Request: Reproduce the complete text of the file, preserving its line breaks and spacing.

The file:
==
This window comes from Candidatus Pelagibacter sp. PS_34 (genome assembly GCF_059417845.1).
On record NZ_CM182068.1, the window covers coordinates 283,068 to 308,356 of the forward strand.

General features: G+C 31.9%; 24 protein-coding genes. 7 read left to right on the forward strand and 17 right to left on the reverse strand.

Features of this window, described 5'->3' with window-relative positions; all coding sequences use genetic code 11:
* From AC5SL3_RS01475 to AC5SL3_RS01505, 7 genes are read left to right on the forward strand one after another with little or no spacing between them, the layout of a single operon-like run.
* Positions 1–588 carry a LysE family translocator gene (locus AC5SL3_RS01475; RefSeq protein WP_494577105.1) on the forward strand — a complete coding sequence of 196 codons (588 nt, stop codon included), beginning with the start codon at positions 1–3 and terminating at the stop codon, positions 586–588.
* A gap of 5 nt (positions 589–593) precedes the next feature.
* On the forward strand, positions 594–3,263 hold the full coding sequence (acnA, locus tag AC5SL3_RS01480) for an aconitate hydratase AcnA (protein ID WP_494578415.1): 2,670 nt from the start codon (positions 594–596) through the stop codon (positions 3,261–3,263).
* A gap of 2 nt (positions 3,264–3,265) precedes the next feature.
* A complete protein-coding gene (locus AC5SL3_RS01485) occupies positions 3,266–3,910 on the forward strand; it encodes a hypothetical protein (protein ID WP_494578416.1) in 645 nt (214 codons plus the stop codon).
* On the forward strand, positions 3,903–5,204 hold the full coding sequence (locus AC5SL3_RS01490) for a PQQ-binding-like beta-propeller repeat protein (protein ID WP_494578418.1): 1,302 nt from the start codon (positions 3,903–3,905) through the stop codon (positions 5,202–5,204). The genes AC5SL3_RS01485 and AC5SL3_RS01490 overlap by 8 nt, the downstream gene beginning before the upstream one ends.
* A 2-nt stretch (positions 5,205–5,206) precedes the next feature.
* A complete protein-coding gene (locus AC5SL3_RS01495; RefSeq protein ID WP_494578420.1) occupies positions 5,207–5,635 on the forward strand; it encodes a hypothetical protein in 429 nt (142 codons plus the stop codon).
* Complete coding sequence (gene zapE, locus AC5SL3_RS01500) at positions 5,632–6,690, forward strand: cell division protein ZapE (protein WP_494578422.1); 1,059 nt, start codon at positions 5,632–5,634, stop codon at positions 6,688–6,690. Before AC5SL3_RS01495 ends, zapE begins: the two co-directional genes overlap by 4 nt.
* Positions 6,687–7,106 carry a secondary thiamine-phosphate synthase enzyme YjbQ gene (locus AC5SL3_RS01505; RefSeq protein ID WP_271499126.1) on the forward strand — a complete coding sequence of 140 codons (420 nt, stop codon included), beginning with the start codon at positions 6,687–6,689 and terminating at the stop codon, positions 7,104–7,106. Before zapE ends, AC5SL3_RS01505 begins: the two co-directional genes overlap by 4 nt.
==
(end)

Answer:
This window comes from Candidatus Pelagibacter sp. PS_34 (genome assembly GCF_059417845.1).
On record NZ_CM182068.1, the window covers coordinates 283,068 to 308,356 of the forward strand.

General features: G+C 31.9%; 24 protein-coding genes. 7 read left to right on the forward strand and 17 right to left on the reverse strand.

Features of this window, described 5'->3' with window-relative positions; all coding sequences use genetic code 11:
* From AC5SL3_RS01475 to AC5SL3_RS01505, 7 genes are read left to right on the forward strand one after another with little or no spacing between them, the layout of a single operon-like run.
* Positions 1–588 carry a LysE family translocator gene (locus AC5SL3_RS01475; RefSeq protein WP_494577105.1) on the forward strand — a complete coding sequence of 196 codons (588 nt, stop codon included), beginning with the start codon at positions 1–3 and terminating at the stop codon, positions 586–588.
* A gap of 5 nt (positions 589–593) precedes the next feature.
* On the forward strand, positions 594–3,263 hold the full coding sequence (acnA, locus tag AC5SL3_RS01480) for an aconitate hydratase AcnA (protein ID WP_494578415.1): 2,670 nt from the start codon (positions 594–596) through the stop codon (positions 3,261–3,263).
* A gap of 2 nt (positions 3,264–3,265) precedes the next feature.
* A complete protein-coding gene (locus AC5SL3_RS01485) occupies positions 3,266–3,910 on the forward strand; it encodes a hypothetical protein (protein ID WP_494578416.1) in 645 nt (214 codons plus the stop codon).
* On the forward strand, positions 3,903–5,204 hold the full coding sequence (locus AC5SL3_RS01490) for a PQQ-binding-like beta-propeller repeat protein (protein ID WP_494578418.1): 1,302 nt from the start codon (positions 3,903–3,905) through the stop codon (positions 5,202–5,204). The genes AC5SL3_RS01485 and AC5SL3_RS01490 overlap by 8 nt, the downstream gene beginning before the upstream one ends.
* A 2-nt stretch (positions 5,205–5,206) precedes the next feature.
* A complete protein-coding gene (locus AC5SL3_RS01495; RefSeq protein ID WP_494578420.1) occupies positions 5,207–5,635 on the forward strand; it encodes a hypothetical protein in 429 nt (142 codons plus the stop codon).
* Complete coding sequence (gene zapE, locus AC5SL3_RS01500) at positions 5,632–6,690, forward strand: cell division protein ZapE (protein WP_494578422.1); 1,059 nt, start codon at positions 5,632–5,634, stop codon at positions 6,688–6,690. Before AC5SL3_RS01495 ends, zapE begins: the two co-directional genes overlap by 4 nt.
* Positions 6,687–7,106 carry a secondary thiamine-phosphate synthase enzyme YjbQ gene (locus AC5SL3_RS01505; RefSeq protein ID WP_271499126.1) on the forward strand — a complete coding sequence of 140 codons (420 nt, stop codon included), beginning with the start codon at positions 6,687–6,689 and terminating at the stop codon, positions 7,104–7,106. Before zapE ends, AC5SL3_RS01505 begins: the two co-directional genes overlap by 4 nt.